It's not for everyone. Among city dwellers, the fate of a pigeon does not number among life's pressing concerns. Pigeon adopters must answer a five-page questionnaire ("Are you aware bird medicine is very expensive? Are you aware that birds leave droppings everywhere?"), attend a bird care class, pass a telephone screening, submit to a home inspection and answer truthfully as to whether, anywhere on the prospective premises, reside those confounding creatures known as cats.

At present, two dozen pigeons are up for adoption. Young has given them all names - which is simply good strategy in the foster animal line - and posted a profile of each available pigeon on her Web site. There's Art ("I love watching TV"), B.B. King ("I'll never let you down"), Gatsby ("I'm feisty and very cute") and Tony Baby ("I'm confident and charismatic!")

A place of high intrigue
While the pigeons wait for their new lives to begin, they have turned Young's coop into a place of high intrigue. Mocha, a brown pigeon, is the sister of Smokey. Mocha is also Smokey's mate. They take turns sitting on the eggs without realizing that Young has pulled a fast one and substituted fake wooden eggs for the real ones, in the interest of pigeon birth control. Meanwhile, Louis and Rocky turned out to be girls and Charlie Brown, although rehabilitated, refuses to fly away, declining five attempts to be introduced into the wild. Watching the pigeon coop from Young's rooftop are at least three dozen ordinary San Francisco pigeons who, mindful of the constant supply of unlimited food inside the coop, keep trying to worm their way into captivity. And a pair of hawks, unclear on the rescue concept, always seem to be circling overhead.

Young, who loves high-end birds as much as low-end ones, keeps her own, personal green parrot inside the house. He's a conure named Tookie and he has free rein of the premises. His favorite pastime seems to be flying to the phone answering machine and waiting patiently for Young to replay, yet again, a phone message from Young's beloved mother and fellow animal lover, who died last year. Hearing that voice ("This is a long-distance call for Tookie! I wish you'd answer, Tookie! I love you! OK, talk to you later!") makes Tookie and her owner feel almost as good as finding homes for 65 pigeons.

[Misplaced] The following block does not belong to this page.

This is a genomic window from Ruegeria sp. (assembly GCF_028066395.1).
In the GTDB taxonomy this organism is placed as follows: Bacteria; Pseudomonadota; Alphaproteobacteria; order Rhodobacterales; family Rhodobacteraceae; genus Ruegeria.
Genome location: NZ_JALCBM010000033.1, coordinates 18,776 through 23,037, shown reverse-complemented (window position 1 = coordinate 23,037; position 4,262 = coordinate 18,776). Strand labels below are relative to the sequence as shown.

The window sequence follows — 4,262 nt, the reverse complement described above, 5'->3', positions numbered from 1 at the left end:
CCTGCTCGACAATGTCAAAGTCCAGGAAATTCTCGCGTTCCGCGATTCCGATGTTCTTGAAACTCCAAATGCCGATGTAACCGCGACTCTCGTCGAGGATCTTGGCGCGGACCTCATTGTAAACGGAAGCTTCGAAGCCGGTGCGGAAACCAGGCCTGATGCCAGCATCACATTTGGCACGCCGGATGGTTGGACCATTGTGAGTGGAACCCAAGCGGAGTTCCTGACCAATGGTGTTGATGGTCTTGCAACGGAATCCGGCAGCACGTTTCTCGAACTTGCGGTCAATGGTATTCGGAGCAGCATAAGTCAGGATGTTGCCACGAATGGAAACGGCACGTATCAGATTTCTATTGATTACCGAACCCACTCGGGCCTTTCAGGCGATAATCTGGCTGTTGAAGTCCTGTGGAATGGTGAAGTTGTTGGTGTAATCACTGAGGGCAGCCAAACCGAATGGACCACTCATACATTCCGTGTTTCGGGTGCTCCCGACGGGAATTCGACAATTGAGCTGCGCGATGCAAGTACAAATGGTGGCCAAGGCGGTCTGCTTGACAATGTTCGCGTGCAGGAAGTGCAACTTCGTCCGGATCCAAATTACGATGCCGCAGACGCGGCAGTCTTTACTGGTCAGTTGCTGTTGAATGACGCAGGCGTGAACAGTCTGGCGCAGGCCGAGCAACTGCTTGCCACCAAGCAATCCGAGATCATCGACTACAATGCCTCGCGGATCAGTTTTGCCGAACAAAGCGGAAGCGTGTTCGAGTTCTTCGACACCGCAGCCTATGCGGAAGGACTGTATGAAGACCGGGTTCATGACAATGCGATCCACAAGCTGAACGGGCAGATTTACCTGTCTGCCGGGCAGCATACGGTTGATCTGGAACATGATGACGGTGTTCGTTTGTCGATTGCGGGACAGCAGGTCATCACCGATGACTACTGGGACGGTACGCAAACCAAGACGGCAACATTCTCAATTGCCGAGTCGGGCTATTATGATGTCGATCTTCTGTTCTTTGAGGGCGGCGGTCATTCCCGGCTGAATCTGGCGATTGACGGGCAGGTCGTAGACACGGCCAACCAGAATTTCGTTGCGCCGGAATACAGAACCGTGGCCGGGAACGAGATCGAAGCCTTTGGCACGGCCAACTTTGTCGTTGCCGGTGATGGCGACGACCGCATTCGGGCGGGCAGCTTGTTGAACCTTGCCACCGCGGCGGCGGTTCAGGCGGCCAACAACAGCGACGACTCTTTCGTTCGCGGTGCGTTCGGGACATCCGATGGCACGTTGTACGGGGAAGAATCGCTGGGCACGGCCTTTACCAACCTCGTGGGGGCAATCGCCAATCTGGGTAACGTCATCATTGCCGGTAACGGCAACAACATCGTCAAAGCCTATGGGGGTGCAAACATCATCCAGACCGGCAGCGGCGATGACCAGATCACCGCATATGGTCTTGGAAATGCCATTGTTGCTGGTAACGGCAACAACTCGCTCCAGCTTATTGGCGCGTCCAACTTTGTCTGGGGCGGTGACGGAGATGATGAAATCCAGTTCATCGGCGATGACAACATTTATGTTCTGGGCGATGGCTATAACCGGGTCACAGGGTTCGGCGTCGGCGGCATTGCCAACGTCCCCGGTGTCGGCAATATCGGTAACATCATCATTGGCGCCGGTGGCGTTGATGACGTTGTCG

"Look," said Young. "I know what I'm doing is ridiculous. It doesn't make a big difference to the world to save a pigeon. But it makes a big difference to that particular pigeon. I'm not helping the entire planet, I'm helping Louis, Rocky and Mocha. At least that's doing something. Everybody has to start somewhere."

Steve Rubenstein is a San Francisco writer. E-mail us at datebookletters@sfchronicle.com.

This article appeared on page E - 1 of the San Francisco Chronicle
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AZWhitefeather
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AZWhitefeather

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A very nice article about a very special advocate Empty
PostSubject: Re: A very nice article about a very special advocate   A very nice article about a very special advocate Icon_minitimeTue Apr 21, 2009 12:08 am

Good post That's a great story.

Young has set up a pigeon adoption Web site, mickaboo.com
I didn't realize SHE was the one who started that.

_________________
Cindy

A Pigeon's Prayer
Please watch over us while we fly,
Keeping us safe from the predators that share the sky.

If we become ill or injured in any way,
Please lead us to safety where we are welcome to stay.
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Matilda
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Matilda

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PostSubject: Re: A very nice article about a very special advocate   A very nice article about a very special advocate Icon_minitimeTue Apr 21, 2009 5:34 am

I think so. She has been a real pioneer for the bay area Pigeons.

She emails a monthyly update which is beautifully done and very impressive.
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Jenaka
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PostSubject: Re: A very nice article about a very special advocate   A very nice article about a very special advocate Icon_minitimeFri Apr 24, 2009 12:20 am

Wonderful article! We need lots more like it! Major kudos to Elizabeth. Thrilled Hip Hip Hooray Jumpin for joy
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PostSubject: Re: A very nice article about a very special advocate   A very nice article about a very special advocate Icon_minitime